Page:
Jeff and Beth Gusenoff feature“Forefoot fat pad atrophy is common because the fat pads in the foot are used constantly for shock absorption when walking,” said lead author Jeffrey Gusenoff, M.D., professor of plastic surgery at Pitt. “We typically see this condition in patients with specific foot structures, a history of long-term aggressive activity, and those who have experienced surgery, foot trauma or multiple forefoot steroid injections.”

Gusenoff led a multidisciplinary team that included podiatry and plastic surgery clinicians as they examined 31 patients divided into two groups over a span of two years. The overall purpose of this outcomes study was to “assess whether fat grafting to the forefoot in patients with fat pad atrophy will reduce foot pressure during gait, increase the soft tissue thickness of the foot pad and ultimately reduce pain.”

All patients participating in the trial received the minimally invasive pedal fat grafting surgery, with the first group undergoing the procedure immediately with two years of follow-up and the second group managing the condition conservatively for one year and then undergoing the procedure with one year of follow-up.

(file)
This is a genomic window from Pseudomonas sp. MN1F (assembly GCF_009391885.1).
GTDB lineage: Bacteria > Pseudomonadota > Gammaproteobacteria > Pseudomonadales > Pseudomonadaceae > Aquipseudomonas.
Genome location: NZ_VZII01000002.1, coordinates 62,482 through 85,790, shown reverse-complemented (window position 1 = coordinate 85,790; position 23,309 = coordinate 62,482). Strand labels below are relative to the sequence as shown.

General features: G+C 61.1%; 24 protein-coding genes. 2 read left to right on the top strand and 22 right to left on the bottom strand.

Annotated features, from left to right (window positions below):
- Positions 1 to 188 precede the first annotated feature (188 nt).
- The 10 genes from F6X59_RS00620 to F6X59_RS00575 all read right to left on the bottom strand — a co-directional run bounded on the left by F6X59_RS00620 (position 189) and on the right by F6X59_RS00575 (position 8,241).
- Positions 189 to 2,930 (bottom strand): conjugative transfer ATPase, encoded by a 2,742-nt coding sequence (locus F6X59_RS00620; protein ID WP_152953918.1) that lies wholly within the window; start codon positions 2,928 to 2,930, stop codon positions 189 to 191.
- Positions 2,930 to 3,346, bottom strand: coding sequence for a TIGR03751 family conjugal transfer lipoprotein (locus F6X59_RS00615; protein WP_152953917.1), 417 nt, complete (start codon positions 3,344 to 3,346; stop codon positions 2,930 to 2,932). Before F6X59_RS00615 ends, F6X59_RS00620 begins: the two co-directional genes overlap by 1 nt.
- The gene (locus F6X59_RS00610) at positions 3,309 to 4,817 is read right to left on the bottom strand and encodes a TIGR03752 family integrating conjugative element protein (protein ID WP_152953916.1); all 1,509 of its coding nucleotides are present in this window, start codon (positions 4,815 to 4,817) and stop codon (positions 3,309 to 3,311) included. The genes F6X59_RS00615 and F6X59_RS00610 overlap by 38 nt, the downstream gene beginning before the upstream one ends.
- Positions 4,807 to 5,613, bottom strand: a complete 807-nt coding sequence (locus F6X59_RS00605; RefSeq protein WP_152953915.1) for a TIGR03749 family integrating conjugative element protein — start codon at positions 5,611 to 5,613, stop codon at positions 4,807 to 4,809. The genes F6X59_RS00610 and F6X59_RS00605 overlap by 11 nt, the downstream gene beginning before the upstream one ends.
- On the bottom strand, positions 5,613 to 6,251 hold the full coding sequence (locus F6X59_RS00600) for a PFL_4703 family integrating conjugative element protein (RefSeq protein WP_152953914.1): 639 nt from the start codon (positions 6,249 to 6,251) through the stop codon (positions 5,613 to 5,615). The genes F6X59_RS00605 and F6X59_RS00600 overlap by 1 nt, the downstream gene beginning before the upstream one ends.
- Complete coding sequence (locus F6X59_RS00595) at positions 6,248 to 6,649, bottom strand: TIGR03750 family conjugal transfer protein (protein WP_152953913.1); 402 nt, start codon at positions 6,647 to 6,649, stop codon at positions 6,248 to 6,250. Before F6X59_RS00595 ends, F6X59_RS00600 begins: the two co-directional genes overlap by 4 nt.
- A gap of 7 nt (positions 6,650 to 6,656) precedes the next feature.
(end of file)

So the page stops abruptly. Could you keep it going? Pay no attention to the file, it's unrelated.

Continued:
Study results show that fat grafting is a safe, minimally invasive approach to treat pedal fat pad atrophy and that undergoing the procedure sooner prevents worsening symptoms that would occur as a result of conservative management. Fat grafting currently is the only minimally invasive treatment method that has proven to be effective for this condition.

“We are happy that we can finally bring relief to people who have been living with pain and a decreased quality of life,” said Gusenoff. “The positive responses we’ve heard from our patients have made all of our research worthwhile.”

Additional authors on the study were Beth Gusenoff, D.P.M., and Danielle Minteer, Ph.D., both of Pitt. This work was funded by 2013 and 2014 Plastic Surgery Foundation Pilot Research Grants, and the treatment is available at UPMC.